- FanGraphs Baseball - http://www.fangraphs.com/blogs -

ALDS Game Three Review: Yankees

The only thing different about this one was that the Twins didn’t take an early lead. In their previous five postseason meetings the Twins scored early only to lose the game. The Yankees jumped out in this one and never looked back. The built up a 5-0 lead by the fourth, which was more then enough to secure the series victory. It was the Yankees’ ninth straight postseason win against the Twins.

In his first playoff start Phil Hughes starred. He had pitched 12 postseason innings previously, but all in relief. In 2007 he came on in relief of Roger Clemens, who left the game with an injury in the third inning. Hughes pitched 3.2 scoreless innings, striking out four and holding down the Indians while the Yankees took the lead. Last season he pitched in all three rounds, but ended up allowing six runs in 6.1 innings. Last night he’d eclipse his 2009 postseason innings total.

Hughes faced 25 batters through seven innings, using 99 pitches to dispatch 21 Twins. Only five opponents reached base on him, four on singles and one via a walk. The first one who reached, Denard Span in the fourth, was immediately erased on a double play. That came off the bat of Orlando Hudson, and was the biggest out of the game, -9 percent WPA. After that the Yankees broke open the game, and Hughes never again pitched with a WE of under 90 percent.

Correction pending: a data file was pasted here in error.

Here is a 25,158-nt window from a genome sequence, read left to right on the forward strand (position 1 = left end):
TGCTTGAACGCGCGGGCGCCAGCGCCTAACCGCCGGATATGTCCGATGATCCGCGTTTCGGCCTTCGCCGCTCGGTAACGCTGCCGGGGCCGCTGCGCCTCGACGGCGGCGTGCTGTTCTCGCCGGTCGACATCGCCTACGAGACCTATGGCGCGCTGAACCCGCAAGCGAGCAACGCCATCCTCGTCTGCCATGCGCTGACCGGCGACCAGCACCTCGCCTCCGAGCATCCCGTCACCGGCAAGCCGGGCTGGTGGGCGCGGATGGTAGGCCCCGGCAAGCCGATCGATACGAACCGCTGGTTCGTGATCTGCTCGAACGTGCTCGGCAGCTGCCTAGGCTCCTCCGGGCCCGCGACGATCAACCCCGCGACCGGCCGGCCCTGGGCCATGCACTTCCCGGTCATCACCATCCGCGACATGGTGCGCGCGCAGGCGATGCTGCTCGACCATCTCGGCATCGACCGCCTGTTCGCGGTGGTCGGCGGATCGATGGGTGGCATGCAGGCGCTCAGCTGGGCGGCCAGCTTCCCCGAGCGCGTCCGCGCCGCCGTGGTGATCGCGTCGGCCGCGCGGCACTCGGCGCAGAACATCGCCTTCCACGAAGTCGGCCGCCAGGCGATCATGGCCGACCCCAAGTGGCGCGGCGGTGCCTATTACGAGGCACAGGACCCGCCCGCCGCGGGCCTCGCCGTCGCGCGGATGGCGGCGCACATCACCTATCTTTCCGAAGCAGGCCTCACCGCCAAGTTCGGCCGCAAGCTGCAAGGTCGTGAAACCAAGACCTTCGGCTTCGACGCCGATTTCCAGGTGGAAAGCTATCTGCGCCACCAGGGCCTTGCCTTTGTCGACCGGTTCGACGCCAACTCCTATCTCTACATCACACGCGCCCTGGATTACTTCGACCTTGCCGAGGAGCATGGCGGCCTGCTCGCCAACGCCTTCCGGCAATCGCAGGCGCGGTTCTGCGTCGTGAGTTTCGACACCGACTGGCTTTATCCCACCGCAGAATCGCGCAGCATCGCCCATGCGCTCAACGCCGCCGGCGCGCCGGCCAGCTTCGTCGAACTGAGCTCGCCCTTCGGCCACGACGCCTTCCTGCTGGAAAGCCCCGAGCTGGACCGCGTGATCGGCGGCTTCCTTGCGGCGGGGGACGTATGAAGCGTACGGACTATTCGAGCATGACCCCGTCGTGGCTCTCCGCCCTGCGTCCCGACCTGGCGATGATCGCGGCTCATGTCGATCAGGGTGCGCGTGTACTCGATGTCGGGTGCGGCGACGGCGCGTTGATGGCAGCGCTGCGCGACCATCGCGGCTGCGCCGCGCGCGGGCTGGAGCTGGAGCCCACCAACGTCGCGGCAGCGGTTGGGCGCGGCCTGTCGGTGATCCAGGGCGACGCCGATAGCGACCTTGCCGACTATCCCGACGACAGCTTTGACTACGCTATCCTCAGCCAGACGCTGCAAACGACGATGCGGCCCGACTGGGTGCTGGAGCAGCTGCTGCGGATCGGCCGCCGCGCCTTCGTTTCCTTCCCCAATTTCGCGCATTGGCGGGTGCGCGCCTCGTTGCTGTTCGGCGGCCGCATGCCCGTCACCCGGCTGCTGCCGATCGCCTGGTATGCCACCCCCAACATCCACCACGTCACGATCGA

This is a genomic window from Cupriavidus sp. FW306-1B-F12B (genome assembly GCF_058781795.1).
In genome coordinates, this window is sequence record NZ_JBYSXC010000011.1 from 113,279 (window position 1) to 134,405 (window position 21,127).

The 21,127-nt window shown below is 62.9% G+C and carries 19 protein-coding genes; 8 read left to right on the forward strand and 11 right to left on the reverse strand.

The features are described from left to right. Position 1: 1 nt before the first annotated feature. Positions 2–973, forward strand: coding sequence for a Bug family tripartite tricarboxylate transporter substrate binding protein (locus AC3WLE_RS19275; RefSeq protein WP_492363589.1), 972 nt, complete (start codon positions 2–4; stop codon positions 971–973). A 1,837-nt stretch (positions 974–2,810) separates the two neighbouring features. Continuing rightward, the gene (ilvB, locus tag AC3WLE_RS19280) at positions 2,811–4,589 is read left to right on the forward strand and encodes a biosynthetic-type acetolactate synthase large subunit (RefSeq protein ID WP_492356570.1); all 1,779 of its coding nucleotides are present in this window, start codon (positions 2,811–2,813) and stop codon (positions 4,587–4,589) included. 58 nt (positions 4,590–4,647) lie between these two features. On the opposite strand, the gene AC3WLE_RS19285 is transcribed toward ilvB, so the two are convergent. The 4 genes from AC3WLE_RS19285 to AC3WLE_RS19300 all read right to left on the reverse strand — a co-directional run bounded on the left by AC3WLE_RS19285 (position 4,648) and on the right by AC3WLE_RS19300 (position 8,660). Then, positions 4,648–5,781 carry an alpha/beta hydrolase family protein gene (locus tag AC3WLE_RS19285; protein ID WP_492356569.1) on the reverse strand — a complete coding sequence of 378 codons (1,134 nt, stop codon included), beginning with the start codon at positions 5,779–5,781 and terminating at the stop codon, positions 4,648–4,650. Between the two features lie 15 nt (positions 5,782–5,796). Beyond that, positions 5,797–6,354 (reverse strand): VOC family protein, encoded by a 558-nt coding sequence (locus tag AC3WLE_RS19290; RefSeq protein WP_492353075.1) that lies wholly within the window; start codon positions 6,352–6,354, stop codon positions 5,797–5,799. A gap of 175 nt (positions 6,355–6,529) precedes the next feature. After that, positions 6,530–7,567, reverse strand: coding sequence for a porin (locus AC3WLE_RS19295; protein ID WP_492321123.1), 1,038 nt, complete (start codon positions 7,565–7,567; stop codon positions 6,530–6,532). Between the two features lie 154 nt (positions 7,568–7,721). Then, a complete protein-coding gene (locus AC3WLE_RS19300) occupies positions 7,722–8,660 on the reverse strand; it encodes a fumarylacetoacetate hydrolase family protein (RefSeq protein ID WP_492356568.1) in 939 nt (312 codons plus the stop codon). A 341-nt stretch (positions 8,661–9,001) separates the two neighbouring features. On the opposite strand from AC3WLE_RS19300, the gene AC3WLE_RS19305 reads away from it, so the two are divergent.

The only remotely interesting situation after the fifth came in the top of the eighth. Kerry Wood, working for the third time in the series, started by allowing a double to Danny Valencia. Two batters later Span moved him to third with a single, and then Hudson singled him home. But with five more runs to make up and just five outs with which to score them, that barely put a dent in the WE. It got as low as 93.3 percent when Wood walked Joe Mauer, but was quickly back up over 99 percent when Boone Logan and David Robertson induced fly outs to end the inning.

Only one play in this game produced a WPA of over 10 percent. That was Marcus Thames‘s home run to right-center in the fifth inning. That gave the Yankees a 4-0 lead. Thames hit 12 home runs in the regular season, none of them to the opposite field. In fact, only three of them were even to left-center (though our splits classify one as center field).

With the win the Yankees are the first team in the League Championship Series. They’ll wait until Friday, when they’ll travel to either St. Petersburg or Arlington for the start of a best-of-seven series.